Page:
Thursday, August 19, 2010

Going Back

Two years ago I became a charter member for the local chapter of the National Federation of the Blind, (NFB) serving as vice president for the fledgling chapter. I enjoyed attending the meetings (even when it was just four or five of us) and worked to help the chapter grow. But after I got the official word that my bad eyesight was getting worse, I stopped going to the meetings. I didn’t want to be around others who were dealing with the same challenge. Crazy, huh. Last Friday I finally went back. Not only did I attend the regular business meeting, I went early to participate in the monthly Braille class. I experienced a couple of surprises. First, my ability to read Braille was a lot better than expected, especially considering I have not practiced since June. Second, there were 28 people at the meeting, including five or six first-timers.All sharing a common thread of blindness. I was glad to be there. As I introduced myself to one of the new-comers, I couldn’t help but notice the desperation in his voice as he explained why he was there for the first time. In essence he was there for the same reason I was, for strength and hope.

Tuesday, August 10, 2010

The Irony of Being Blind and Having School Paid For

I have decided to go back to school in January to pursue a Masters in history. (But first I will have to take a couple of undergrad history classes since my BS was not in history.) It will be somewhat difficult to convince Rehab to pay for this but I think I can eventually get them to do it. Although Rehab may pay for my education there will still be difficulties. For instance, accessing textbooks. More and more publishers are moving to electronic textbooks. Unfortunately most of these are not accessible to the blind. The new Kindle Reader, iPad and other devices are not configured to allow access with screen reading software. But the National Federation of the Blind (NFB) is working to encourage various institutions to make their products accessible to the blind. Most of the time the NFB contacts the institution and explains how easy it is to rectify the problem and then it gets fixed. However the “carrot” approach hasn’t always worked, especially in the business of electronic textbooks and higher education and so the NFB had to play hardball and enlisted the support of the Department of Justice. The battle for equal access is a constant struggle but we are making solid gains. If you think about it, its ironic. In my efforts to continue my education the challenge of paying for school is removed because I am blind. But then I get to school and can’t read the book, all because someone doesn’t want to implement a simple remedy to their product.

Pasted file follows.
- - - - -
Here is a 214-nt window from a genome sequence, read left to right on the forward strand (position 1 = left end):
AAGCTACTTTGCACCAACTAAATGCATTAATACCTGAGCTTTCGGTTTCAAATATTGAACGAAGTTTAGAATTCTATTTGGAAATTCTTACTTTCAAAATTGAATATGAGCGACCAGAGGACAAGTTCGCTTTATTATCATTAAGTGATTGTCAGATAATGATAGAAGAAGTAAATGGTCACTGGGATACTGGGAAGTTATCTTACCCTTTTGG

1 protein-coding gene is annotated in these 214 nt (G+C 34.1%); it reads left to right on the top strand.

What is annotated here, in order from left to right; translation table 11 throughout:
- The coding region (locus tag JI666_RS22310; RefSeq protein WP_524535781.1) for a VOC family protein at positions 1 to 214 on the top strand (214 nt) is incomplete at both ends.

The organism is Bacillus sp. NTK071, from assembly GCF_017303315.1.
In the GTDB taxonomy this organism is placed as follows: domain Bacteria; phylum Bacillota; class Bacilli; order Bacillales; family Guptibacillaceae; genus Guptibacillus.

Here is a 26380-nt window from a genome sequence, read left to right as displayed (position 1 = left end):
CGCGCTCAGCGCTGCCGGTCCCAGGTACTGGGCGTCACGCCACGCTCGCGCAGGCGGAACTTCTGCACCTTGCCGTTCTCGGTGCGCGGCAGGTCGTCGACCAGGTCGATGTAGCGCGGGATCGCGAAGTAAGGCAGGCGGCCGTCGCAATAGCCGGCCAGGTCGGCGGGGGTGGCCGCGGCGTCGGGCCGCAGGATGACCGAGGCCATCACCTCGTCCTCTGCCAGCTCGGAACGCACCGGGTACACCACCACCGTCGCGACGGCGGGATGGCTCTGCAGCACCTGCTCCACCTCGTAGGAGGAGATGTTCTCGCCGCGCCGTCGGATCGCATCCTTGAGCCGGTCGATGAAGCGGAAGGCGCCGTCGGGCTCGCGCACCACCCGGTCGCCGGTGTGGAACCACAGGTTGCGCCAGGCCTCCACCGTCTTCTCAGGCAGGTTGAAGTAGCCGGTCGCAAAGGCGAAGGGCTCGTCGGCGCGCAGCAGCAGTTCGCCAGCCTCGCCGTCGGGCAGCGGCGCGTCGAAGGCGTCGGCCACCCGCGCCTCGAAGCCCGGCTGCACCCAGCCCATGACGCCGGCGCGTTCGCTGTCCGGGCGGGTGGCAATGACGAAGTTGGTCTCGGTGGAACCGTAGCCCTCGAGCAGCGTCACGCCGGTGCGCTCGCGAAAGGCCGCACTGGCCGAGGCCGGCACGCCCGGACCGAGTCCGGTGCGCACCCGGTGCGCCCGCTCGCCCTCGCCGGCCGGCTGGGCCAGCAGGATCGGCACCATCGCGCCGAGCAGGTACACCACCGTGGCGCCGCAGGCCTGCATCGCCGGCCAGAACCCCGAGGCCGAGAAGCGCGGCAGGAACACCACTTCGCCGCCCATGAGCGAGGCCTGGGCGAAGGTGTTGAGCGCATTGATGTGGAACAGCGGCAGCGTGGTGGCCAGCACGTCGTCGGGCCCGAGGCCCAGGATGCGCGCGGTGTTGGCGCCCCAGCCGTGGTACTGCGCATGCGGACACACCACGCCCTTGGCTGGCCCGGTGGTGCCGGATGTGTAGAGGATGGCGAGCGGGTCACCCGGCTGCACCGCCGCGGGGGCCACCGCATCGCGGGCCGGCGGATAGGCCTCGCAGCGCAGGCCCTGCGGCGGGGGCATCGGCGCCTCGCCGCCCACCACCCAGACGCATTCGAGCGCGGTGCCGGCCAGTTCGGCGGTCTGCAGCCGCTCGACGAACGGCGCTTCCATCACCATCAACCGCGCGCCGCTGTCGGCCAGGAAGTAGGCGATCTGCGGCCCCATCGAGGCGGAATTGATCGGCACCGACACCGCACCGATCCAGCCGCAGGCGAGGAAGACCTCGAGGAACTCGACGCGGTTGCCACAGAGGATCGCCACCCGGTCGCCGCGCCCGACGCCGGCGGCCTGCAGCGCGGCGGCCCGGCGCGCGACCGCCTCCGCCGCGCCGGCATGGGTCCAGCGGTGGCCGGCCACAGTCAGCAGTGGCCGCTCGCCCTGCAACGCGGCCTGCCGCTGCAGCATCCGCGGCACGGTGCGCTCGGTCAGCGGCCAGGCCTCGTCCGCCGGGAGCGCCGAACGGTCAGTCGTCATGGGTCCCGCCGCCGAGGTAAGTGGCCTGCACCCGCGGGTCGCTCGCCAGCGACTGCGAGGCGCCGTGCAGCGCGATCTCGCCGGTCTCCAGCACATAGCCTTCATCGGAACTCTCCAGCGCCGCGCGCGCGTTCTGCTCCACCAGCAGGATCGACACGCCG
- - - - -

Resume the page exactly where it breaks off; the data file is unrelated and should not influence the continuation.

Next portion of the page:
Monday, August 9, 2010

The Blind Comedian

As you have noticed, there have been fewer postings as of late. For the past week I have been focusing on preparing to launch another blog that discusses issues relating to my soon to be released e-book, “Bearing the Title of Liberty in the Latter-Days”. However, I stumbled upon a video of a man who uses comedy as a way to change people’s perceptions of blindness. I found it to be humorous, interesting and inspiring. I hope you will too.

Note: Since this is not from my YouTube account, I cannot imbed the video.

Monday, August 2, 2010

Crossing the Street, Without Being Hit

After my last post, you may be thinking, “That darn fool needs to be careful”. And maybe he does. You may also wonder how someone who is blind gets around anyway. Although I utilize my residual vision for mobility, I have been trained to do so without any sight. (I confess that I prefer using eyesight but am capable of getting around without it.) The video demonstrates me crossing a busy intersection (much busier than the one where I almost got hit) and I briefly discuss why crosswalk beepers are not effective. Although I am grateful the city is mindful of the needs of the disabled, it is unlikely anyone asked us if this was a good idea. (The issue of beeping crosswalks is controversial among the blind community with people supporting them and others not. After watching the video you will understand why I am not a fan of them.)

Natalie was afraid that while videoing me crossing the street, she might witness me getting hit and would be forever traumatized. I have been legally blind since 1985(ish) and have been hit only once. And that was intentional.